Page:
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De kennis van de federale logica en van de bevoegdheden en het beleid van de Vlaamse overheid

een verklaringsmodel

Auteurs Jaak Billiet, Bart Cambré en Marc Swyngedouw

Jaak Billiet

Bart Cambré

Marc Swyngedouw
  • Samenvatting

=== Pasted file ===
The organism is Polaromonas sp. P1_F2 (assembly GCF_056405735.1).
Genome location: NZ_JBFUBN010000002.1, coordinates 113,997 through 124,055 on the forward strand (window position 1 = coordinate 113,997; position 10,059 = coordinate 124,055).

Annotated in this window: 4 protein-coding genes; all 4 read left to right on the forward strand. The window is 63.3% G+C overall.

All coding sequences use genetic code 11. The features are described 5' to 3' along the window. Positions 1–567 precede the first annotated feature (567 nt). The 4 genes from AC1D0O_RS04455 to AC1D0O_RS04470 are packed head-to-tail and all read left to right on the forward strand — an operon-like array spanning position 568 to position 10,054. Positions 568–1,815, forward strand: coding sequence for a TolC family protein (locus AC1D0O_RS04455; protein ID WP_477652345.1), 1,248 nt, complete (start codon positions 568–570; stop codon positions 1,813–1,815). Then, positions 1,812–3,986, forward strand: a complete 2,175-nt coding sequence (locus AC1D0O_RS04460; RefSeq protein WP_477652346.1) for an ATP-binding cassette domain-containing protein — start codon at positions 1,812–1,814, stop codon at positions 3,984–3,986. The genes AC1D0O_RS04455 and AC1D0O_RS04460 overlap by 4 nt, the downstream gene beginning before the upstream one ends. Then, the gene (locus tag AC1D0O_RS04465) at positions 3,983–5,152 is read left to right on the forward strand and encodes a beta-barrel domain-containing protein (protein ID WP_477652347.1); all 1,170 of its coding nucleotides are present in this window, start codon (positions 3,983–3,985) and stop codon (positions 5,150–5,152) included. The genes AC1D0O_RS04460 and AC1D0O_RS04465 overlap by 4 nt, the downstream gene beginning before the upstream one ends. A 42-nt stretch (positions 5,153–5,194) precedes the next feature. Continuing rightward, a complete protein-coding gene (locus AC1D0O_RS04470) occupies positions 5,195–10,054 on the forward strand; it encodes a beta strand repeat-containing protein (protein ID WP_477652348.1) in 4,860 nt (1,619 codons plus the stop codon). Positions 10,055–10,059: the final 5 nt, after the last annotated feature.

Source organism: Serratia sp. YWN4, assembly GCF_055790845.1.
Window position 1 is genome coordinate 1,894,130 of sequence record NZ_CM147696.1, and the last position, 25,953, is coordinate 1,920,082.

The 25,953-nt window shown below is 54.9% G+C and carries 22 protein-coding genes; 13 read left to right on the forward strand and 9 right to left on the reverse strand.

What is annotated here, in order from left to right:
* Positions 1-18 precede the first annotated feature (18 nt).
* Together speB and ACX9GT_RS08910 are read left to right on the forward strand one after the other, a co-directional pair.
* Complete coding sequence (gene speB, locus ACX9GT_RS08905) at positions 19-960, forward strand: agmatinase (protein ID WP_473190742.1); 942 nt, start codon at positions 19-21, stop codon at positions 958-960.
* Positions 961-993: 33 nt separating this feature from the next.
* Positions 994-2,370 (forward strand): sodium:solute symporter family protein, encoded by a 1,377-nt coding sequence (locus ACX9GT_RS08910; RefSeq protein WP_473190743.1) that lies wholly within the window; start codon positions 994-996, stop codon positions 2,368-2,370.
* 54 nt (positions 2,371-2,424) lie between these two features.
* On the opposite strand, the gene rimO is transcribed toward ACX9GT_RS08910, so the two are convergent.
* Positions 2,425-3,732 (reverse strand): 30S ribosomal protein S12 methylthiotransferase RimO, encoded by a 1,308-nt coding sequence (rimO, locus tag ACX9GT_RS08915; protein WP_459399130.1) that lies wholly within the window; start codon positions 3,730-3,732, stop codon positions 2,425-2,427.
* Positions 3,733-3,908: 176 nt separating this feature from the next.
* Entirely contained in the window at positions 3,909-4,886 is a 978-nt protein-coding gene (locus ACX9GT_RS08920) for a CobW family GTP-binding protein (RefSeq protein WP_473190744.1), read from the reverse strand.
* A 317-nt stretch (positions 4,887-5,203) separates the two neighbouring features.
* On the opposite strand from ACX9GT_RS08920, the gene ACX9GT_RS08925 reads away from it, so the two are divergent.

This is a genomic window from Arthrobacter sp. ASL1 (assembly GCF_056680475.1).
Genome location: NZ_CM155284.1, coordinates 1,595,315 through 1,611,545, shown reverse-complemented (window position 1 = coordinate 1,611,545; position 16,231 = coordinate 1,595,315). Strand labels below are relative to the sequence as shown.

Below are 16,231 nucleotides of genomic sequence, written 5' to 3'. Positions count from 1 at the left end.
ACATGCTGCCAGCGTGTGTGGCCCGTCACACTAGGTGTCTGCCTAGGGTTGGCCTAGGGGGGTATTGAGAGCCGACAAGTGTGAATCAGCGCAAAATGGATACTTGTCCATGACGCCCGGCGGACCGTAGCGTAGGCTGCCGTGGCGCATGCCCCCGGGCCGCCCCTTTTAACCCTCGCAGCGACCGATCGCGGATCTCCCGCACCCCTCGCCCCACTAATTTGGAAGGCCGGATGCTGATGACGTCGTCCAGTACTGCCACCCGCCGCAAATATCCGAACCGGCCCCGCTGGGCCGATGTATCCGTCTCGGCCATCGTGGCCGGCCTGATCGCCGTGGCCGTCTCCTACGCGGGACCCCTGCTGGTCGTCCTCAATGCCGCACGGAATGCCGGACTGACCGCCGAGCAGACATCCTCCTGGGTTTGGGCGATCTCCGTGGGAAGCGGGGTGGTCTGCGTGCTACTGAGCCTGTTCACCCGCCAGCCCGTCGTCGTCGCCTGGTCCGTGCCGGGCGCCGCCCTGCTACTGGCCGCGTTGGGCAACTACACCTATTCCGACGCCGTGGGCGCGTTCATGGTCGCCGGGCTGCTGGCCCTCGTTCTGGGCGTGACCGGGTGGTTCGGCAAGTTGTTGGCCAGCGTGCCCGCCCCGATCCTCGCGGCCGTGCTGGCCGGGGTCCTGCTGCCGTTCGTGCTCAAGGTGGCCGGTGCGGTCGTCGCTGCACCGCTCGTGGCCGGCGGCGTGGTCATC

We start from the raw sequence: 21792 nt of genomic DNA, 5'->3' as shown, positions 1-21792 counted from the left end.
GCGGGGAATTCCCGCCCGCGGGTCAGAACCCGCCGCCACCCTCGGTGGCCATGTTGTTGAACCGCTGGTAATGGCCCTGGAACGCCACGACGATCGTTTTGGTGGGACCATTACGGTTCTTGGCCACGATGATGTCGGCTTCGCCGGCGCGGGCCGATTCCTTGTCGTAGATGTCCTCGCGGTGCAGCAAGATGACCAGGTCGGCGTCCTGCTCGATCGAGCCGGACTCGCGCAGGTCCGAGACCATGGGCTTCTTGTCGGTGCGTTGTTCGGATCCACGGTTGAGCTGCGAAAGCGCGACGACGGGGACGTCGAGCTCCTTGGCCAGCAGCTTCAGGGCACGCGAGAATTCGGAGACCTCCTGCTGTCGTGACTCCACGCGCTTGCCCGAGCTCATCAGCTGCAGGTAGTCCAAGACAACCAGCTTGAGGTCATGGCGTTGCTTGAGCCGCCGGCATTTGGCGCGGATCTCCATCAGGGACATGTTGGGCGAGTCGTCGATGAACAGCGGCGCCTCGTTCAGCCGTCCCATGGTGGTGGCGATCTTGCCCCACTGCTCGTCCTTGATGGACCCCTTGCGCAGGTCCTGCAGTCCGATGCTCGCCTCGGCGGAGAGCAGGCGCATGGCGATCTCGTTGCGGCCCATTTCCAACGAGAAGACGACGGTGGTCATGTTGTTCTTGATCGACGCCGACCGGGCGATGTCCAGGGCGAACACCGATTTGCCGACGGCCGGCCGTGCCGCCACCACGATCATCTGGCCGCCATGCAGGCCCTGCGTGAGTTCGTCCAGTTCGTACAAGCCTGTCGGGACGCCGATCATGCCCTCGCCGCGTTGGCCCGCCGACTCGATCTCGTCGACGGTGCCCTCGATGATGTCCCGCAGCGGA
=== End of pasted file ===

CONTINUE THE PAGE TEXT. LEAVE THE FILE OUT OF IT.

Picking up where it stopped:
In 1995, the Flemish Government commissioned a two wave panel study on the citizens knowledge about the Flemish institutions, structures, and policy, and on the effect of an intensive information campaign held between the first and the second wave. 710 respondents co-operated in thefirst wave. In 1996 the study was repeated, following a simulated test-re-test design with 532 panel respondents and 455 new respondents. This study is based on the 987 respondents in the 1996 survey. After a discussion of the theoretical models for political knowledge, a model with eight latent variables and with a number of social-background variables is introduced and tested, using a structural modeling approach. The model has a strong predictive power for political knowledge (64% explained variance). The most important explanatory variables are education, and reading political news in newspapers. Other explanatory factors for the variation in political knowledge are generation, and membership of voluntary associations, gender, individualism, and reading local news. The 'consumption' of local news or sensational news about crimes or calamities has a negative effect on political knowledge. The lack of political knowledge clearly affects both trust in polities and the experience of a complex incomprehensible society. The less the knowledge the more distrust and feelings of uncertainty. These relationships clearly show the importance ofknowledge about politics for the quality of democracy.

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